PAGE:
• "Javascript, The definitive guide. 6th edition" by David Flanagan - while obviously I didn't read this 1000+ page tome cover to cover (a large part of it is a reference section), I spent enough time with it to write a review. It's a well-written, thorough book with a lot of useful code samples. What I like most about it, though, is its coverage of ECMAScript 5. Many existing JS books were not upgraded since ES5 has become the norm in modern browsers, which makes them less relevant today. With the vast amounts of horrible JS code out there, it's great to have a book that contains good code to learn idiomatic JS from. The book also covers a lot of ground on client-side JS programming: DOM manipulation, CSS manipulation, and so on. Overall, I think it's a good idea to have a copy by your side if one's writing non-trivial amounts of JS code on a daily basis.
  • "Crypto" by Steven Levy - Technically this is a re-read; but the first time I read this book was before I began posting reviews to the blog, so I think a short review is due. This book is 12 years old now and thus very much dated, given that the subject it covers - modern cryptography in the age of the internet - has evolved a lot since then. However, most of the topics it describes are still very relevant and historically interesting. Specifically in 2013 with the whole Snowden business - reading "Crypto" clarifies how nothing has really changed. The public outrage now is charming, but whatever Snowden revealed has existed for decades and was known to the public to some extent. My major gripe with the book is that it shuns away from most technical details, focusing instead on politics and inter-personal struggles.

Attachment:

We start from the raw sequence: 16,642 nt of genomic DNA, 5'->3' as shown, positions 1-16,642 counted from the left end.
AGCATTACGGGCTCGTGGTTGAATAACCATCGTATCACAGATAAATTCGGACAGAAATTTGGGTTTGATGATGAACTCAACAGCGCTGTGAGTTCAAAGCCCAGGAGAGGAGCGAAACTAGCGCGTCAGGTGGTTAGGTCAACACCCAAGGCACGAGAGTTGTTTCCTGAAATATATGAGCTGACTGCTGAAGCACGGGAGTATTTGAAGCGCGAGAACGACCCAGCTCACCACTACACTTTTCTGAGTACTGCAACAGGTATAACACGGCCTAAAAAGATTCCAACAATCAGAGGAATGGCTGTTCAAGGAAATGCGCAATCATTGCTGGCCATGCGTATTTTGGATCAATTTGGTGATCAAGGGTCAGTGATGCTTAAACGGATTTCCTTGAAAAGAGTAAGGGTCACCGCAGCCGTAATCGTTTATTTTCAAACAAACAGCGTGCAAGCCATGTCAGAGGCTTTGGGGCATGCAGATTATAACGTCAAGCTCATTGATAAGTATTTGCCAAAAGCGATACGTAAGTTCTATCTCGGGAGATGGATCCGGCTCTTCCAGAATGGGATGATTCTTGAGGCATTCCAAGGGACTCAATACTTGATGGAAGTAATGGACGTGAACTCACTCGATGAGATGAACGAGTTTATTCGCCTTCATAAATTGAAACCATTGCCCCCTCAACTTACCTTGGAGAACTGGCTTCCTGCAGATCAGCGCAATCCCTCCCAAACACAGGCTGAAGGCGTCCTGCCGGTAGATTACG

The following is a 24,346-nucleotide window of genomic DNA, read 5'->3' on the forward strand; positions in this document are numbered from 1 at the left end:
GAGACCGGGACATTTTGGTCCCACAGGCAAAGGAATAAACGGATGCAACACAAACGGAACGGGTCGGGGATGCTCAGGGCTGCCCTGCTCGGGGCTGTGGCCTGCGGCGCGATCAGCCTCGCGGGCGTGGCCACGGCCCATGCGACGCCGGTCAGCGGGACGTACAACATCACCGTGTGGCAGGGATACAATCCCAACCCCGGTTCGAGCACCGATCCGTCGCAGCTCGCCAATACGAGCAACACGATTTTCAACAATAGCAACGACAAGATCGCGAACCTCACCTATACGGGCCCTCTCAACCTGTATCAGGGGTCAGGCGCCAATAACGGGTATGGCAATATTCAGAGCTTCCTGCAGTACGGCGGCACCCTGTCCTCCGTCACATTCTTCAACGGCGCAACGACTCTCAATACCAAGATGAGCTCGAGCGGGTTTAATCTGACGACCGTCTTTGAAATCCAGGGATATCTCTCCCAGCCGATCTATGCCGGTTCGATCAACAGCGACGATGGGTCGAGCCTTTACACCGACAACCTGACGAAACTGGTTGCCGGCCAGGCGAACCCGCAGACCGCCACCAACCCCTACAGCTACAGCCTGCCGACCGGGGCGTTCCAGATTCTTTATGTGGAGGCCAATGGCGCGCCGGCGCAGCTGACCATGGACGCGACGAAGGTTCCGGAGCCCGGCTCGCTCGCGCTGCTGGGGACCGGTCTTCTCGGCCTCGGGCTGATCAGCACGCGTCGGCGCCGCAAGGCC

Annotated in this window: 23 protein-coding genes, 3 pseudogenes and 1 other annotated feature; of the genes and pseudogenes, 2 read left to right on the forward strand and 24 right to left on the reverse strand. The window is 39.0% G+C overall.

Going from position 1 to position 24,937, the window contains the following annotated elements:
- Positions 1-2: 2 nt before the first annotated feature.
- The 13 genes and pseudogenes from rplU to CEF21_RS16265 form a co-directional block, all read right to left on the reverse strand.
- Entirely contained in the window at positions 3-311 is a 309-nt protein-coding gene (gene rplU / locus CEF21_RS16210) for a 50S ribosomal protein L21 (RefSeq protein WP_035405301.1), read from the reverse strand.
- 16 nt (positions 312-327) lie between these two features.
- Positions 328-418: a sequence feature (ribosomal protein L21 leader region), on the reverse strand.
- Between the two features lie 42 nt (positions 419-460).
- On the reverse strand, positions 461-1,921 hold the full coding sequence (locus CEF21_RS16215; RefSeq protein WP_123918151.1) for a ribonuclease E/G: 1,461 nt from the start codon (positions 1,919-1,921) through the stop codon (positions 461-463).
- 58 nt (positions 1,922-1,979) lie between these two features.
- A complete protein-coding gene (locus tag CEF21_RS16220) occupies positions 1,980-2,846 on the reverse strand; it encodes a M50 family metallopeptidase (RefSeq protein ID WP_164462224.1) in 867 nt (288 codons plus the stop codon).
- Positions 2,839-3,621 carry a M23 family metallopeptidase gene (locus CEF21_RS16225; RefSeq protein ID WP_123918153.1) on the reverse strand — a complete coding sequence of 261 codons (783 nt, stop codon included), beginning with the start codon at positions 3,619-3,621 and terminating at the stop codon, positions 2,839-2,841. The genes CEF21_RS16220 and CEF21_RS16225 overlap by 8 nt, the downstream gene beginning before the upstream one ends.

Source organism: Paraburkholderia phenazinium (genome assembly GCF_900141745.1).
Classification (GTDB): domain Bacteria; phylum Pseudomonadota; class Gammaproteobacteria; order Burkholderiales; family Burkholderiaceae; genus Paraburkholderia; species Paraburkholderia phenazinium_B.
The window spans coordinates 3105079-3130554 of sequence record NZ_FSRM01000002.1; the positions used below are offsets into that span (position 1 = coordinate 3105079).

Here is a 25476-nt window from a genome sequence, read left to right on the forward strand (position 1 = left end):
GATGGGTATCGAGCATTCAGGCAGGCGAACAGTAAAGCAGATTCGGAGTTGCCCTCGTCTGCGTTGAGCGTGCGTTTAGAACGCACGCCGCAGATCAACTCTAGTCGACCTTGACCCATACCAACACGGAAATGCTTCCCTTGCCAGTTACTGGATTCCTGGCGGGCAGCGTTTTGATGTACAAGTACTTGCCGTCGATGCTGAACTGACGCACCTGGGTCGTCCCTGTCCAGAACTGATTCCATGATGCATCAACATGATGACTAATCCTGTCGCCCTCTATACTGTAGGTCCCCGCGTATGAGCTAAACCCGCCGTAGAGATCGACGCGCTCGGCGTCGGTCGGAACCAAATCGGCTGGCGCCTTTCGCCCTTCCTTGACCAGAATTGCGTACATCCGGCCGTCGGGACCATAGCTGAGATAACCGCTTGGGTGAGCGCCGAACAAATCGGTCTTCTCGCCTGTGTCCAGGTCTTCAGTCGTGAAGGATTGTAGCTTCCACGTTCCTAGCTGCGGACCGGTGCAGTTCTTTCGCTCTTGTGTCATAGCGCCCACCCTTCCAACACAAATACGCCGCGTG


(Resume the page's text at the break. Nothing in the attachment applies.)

• "A brief history of mankind" by Yuval Noah Harari (read in Hebrew) - Just as the title suggests, this book is the author's attempt of an overview of human history (since the early pre-Homo Sapiens days), focusing on some historical, economical and political topics he finds most interesting. While the book is not bad overall and has some interesting opinions (specifically w.r.t. religion), I was somewhat disappointed by its being relatively shallow. The author is a researcher and lecturer, so I'd expect a deeper coverage. In reality, the book is more opinionated than factual - resembling a popular non-fiction book a journalist would write.
  • "Innocents Abroad" by Mark Twain - A travel log summarizing the author's several months-long cruise to the Mediterranean and Middle East in 1867. Written in Mark Twain's typical humorous and (tiresomely) high-tale style, it covers a huge range of countries visited and a lot of cultural overviews. While generally interesting, IMHO the book digs too much into inconsequential details the author found appealing and thus is somewhat difficult to read for long stretches of time. It is however, very curious to read about this "snapshot" of Europe and the middle east (and especially for me, the Holy Land) taken more than 150 years ago and consider how much things have changed since then.
  • "The annotated Turing" by Charles Petzold - a very unusual book. Petzold took one of the most celebrated papers in the history of computer science (Alan Turing's "On Computable Numbers, with an Application to the Entscheidungsproblem") and dedicated a whole book to carefully dissecting it. Not an easy task, given that Turing's paper is extremely dense, presents multiple new ideas, uses very confusing terminology and contains a bunch of errors. Petzold presents untouched sections from the book, interspersed with explanations of varying length (from a few lines to whole chapters). Alas, I just couldn't bring myself to focus well enough while reading the book so I didn't dive deep into the explanations. I wish I had more time to read it more thoroughly - maybe in the future.

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